I have also always loved books.
Is there a profession that combines love of books with love of teenagers? (Hm. Let me think...)
I knew that I did not want to teach English the way it had been taught to me--could not, in fact, imagine how I could teach English in that way and still be me--but around that time, Peter, who was in the process of becoming a teacher himself, brought home a book, Nanci Atwell's groundbreaking In the Middle, and (as the Quakers say) Way Opened.
The details of finding a teacher training program, winding down my private practice, and finding a compatible student-teaching assignment were absorbing to live, but are beside the point just now.
What is my point?
God/Spirit spoke. She said, "let go," and I didn't want to, but I did.
I didn't want to; I didn't have any conception of that time of any kind of God or Presence beyond the Pagan gods of woods and earth and sky I knew already; I didn't have any prior experience doing the things I eventually found to do, and I found it hard to develop the skills I needed to do them. The whole process hurt and was full of sorrow.
But it was right.
How do I know it was right? I just do.
It is not that Quakers hear the Voice of Spirit giving them leadings and stops that is the unique thing. It is that they have a language for describing it, and a tradition of honoring the discernment of spiritual promptings even in the absence of rational understanding of the reasons behind them.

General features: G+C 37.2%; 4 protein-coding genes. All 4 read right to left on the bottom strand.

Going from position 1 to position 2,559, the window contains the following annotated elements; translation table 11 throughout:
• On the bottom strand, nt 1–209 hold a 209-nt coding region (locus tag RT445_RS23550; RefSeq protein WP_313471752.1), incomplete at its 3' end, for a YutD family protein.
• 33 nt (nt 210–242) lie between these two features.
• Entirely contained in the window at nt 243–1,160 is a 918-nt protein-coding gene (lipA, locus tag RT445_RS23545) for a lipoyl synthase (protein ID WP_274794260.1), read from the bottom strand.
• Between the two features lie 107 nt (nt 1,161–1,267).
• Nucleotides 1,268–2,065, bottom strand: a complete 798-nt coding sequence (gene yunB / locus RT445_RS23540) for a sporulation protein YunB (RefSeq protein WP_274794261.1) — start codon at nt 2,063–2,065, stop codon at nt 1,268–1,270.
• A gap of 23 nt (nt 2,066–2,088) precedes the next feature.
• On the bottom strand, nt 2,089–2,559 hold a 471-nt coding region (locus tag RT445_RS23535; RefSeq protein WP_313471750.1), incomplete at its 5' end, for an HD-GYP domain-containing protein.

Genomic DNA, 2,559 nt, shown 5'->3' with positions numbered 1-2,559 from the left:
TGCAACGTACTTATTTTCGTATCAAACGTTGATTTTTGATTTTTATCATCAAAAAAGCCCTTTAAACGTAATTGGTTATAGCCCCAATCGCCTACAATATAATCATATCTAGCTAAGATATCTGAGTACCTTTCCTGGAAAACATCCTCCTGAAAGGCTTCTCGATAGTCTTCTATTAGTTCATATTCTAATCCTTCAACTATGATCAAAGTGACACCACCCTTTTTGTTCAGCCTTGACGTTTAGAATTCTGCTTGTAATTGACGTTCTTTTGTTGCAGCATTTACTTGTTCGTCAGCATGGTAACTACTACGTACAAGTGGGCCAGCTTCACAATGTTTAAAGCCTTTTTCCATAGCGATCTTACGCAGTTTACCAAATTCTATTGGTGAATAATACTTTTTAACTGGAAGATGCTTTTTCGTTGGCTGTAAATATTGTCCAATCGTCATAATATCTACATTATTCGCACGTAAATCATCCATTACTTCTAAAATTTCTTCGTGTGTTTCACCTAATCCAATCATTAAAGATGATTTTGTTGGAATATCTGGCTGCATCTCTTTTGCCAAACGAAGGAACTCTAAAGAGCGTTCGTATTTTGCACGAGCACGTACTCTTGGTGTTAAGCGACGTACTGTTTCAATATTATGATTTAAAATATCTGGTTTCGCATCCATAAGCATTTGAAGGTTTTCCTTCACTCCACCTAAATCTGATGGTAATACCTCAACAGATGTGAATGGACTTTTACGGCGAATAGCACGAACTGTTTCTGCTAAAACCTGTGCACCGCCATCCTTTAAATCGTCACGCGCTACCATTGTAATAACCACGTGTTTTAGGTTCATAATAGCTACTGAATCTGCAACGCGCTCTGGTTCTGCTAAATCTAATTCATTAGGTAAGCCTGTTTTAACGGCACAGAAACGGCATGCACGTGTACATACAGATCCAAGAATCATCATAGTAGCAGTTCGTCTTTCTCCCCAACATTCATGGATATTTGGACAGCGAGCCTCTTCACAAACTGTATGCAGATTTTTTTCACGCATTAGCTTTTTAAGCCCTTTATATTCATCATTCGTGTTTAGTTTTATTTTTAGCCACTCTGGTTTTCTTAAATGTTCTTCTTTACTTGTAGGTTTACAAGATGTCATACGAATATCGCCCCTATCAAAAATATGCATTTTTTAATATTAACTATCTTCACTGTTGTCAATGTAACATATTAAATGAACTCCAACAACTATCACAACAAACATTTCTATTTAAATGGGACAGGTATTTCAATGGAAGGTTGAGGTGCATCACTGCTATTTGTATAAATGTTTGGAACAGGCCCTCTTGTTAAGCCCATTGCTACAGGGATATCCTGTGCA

I really like that. I like being able to name that overwhelming experience that took my life, shook it briskly, and set me down somewhere else.
The experience, though, is primary. Especially because working as a therapist meant working with the kind of open heart and integrity that marks spiritual depth, there was no way to be true to who I was without becoming Someone New. There was no way to deny the stop, with or without a word for it, with or without a sense of where it would eventually (hopefully) lead... nothing to do but let go, and trust God.
I do not know why I was supposed to stop being a psychotherapist. Maybe I'll be one again some day. But I still don't have a clear sense of why I had to lay it down; I just know that I did. Not because I was burned out, not because some stories had begun to seem very familiar, and I needed to work hard to remain fresh listening to each new client. I don't know why it was time to end. I just know that it was.
But I still don't know why I am supposed to be doing this now, not therapy. I like teaching, I like the house I can afford on a teacher's salary (and never could have afforded as a psychotherapist, many of whose clients were poor and un- or under-insured). But I have a sense that the question raised by my stop--"Why?" Has not yet been answered.
Is it because I am supposed to live here, in my so-loved woods? Is it because I will one day be led to teach somewhere in particular, like Ramallah or elsewhere in the world? Is it so I will one day have a pension, and be free to write or do something that will matter then? Or is it because, while it is less dramatic, what I am doing in the classroom is itself just what Spirit has in mind? Is it--I don't know.
I just don't know. And yet, I am content to let this part of my life unfold. It does feel like I'm headed in the right direction--it just doesn't feel like I'm at a destination yet.
I guess I'll just keep walking.
Image credits: Stop sign, Heart of the Matter, Mitch Ditkoff's blog.
Butterflies and Blooms, Joe Mabel.